American officials showcased weapons thought to be used by Iran-backed rebels in Yemen but failed to show how they proved Iran violated an international agreement.
Mocked for months as weak and robotic, the British prime minister has earned sympathy in Brussels — and some respite at home — by doggedly carrying on.
Here’s what you need to know at the end of the day.
The United Nations mediator acknowledged that “negotiations in reality did not take place” and said the Syrian government was not looking for a dialogue.
The new law was enacted after years of debate and pushback from conservative Catholic lawmakers.
Dozens of migrants were rescued by the Turkish Coast Guard after their dinghy became stranded on a rocky outcropping in the Aegean Sea.
Executives at the deeply indebted conglomerate say it still enjoys support from lenders, even as bond prices fall and regulators raise questions.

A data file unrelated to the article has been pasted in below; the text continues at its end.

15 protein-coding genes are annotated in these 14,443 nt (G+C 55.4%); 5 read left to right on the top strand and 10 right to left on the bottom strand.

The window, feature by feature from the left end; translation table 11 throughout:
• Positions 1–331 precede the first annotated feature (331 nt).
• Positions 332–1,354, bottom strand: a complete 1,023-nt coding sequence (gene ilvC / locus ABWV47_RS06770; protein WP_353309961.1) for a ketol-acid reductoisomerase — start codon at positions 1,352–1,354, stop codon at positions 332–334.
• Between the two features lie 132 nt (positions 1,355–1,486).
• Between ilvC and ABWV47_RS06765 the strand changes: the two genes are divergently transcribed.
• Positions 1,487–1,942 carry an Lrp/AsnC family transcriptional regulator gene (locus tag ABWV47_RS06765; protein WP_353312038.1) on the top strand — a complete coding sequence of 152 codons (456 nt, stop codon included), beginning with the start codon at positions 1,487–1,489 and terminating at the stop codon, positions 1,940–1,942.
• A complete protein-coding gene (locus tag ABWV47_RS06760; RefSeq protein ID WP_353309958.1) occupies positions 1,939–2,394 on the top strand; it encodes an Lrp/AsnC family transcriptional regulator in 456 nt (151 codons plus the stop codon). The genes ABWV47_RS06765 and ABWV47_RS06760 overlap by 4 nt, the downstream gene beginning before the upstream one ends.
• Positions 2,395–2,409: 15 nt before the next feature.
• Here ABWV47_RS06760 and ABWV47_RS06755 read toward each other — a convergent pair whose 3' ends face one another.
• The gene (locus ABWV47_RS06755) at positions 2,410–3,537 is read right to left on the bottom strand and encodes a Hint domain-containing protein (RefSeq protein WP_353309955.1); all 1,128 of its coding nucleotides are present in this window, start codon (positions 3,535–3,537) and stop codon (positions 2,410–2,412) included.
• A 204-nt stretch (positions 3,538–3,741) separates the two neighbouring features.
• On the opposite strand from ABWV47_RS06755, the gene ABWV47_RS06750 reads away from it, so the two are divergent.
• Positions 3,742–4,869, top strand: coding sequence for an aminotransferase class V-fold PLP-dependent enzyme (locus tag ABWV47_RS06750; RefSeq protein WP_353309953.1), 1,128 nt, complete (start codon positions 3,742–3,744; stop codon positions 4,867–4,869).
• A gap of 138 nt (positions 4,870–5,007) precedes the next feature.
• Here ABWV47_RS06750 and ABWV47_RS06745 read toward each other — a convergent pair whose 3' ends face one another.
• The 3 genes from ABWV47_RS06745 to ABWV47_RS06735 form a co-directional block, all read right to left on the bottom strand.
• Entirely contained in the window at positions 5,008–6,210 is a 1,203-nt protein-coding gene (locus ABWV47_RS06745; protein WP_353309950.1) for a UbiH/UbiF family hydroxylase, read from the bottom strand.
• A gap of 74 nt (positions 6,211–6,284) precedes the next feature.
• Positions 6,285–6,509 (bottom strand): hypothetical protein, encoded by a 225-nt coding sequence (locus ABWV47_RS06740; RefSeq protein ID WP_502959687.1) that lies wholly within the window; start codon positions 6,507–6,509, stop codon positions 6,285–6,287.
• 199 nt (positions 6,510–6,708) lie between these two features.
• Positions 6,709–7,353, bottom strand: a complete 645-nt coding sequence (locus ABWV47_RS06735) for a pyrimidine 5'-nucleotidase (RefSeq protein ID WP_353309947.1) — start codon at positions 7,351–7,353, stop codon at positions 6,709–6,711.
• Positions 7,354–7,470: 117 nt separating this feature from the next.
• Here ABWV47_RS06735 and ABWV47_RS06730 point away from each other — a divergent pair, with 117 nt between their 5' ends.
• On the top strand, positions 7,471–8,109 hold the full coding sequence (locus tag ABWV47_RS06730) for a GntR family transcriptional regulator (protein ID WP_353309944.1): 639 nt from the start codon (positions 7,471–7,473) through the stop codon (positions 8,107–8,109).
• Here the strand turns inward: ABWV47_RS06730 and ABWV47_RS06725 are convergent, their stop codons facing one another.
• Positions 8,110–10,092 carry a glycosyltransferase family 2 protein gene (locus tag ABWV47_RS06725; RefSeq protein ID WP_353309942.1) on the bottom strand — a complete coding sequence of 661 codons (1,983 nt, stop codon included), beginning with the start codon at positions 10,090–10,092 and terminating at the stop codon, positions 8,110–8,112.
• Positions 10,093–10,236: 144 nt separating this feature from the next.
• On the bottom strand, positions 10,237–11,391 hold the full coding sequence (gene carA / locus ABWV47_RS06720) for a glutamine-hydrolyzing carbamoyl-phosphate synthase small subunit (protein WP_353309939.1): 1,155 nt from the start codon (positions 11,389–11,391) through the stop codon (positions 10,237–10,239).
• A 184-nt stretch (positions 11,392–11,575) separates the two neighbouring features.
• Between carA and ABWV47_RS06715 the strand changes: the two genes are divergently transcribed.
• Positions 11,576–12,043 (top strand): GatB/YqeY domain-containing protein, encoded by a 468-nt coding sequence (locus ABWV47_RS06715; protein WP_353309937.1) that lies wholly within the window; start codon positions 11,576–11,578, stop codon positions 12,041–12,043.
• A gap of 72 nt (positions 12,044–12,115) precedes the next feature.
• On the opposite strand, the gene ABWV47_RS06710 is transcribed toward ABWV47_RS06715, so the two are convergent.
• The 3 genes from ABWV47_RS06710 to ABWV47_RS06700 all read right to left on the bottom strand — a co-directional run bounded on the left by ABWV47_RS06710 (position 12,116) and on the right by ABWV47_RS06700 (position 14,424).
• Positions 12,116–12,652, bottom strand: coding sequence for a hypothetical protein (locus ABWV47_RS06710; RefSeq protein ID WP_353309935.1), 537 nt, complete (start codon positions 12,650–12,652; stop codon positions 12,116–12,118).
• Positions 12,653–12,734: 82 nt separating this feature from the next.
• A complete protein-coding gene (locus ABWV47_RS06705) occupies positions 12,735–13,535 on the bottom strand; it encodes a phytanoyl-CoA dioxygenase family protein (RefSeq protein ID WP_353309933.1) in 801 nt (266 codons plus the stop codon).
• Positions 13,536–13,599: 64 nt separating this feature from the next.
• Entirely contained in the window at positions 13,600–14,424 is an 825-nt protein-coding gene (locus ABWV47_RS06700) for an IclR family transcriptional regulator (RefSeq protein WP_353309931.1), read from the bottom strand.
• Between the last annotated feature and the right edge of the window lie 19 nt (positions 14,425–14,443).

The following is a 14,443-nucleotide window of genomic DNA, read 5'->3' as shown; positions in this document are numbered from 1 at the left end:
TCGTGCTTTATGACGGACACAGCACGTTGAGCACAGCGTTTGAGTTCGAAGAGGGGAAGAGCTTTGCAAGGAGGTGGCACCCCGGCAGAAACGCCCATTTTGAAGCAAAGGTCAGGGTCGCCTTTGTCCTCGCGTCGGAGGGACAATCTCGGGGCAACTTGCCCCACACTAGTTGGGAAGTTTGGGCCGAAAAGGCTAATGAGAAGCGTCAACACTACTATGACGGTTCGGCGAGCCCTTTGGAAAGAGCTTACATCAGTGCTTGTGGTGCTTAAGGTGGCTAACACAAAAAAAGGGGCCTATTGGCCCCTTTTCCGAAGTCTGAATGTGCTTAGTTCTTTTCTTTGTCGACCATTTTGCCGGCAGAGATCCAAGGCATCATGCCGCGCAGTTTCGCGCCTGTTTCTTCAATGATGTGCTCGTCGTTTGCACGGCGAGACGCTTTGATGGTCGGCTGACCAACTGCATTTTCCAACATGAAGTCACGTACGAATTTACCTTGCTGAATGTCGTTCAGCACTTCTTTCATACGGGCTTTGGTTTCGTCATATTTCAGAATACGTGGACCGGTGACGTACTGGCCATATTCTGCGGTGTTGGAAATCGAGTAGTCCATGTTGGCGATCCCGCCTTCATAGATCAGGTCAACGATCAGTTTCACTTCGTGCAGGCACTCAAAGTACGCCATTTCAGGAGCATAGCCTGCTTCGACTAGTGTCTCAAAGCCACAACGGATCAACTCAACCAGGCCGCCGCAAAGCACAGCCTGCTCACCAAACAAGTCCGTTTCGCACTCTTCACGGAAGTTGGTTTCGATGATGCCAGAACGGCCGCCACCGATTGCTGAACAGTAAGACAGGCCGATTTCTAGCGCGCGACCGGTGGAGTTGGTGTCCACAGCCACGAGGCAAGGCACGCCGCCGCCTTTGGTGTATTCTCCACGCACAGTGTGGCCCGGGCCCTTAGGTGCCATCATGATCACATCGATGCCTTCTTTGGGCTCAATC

As much circus as news conference, the event provided the Russian president with a platform to bolster his campaign and to attack the United States.
They are 2 years old, but developmentally they are 6 months old. The children most severely affected by Zika face a lifetime of care, new research shows.
The aid group, Doctors Without Borders, said the figure, which covered the first month after a military crackdown, was almost certainly an underestimate.
More than 1,500 people, including bereaved families and members of the royal family, attended the memorial service for the 71 people killed in the fire.
Mr. Golding, leader of a group whose anti-Muslim videos President Trump recirculated, was detained while accompanying his deputy to court. She was also arrested again.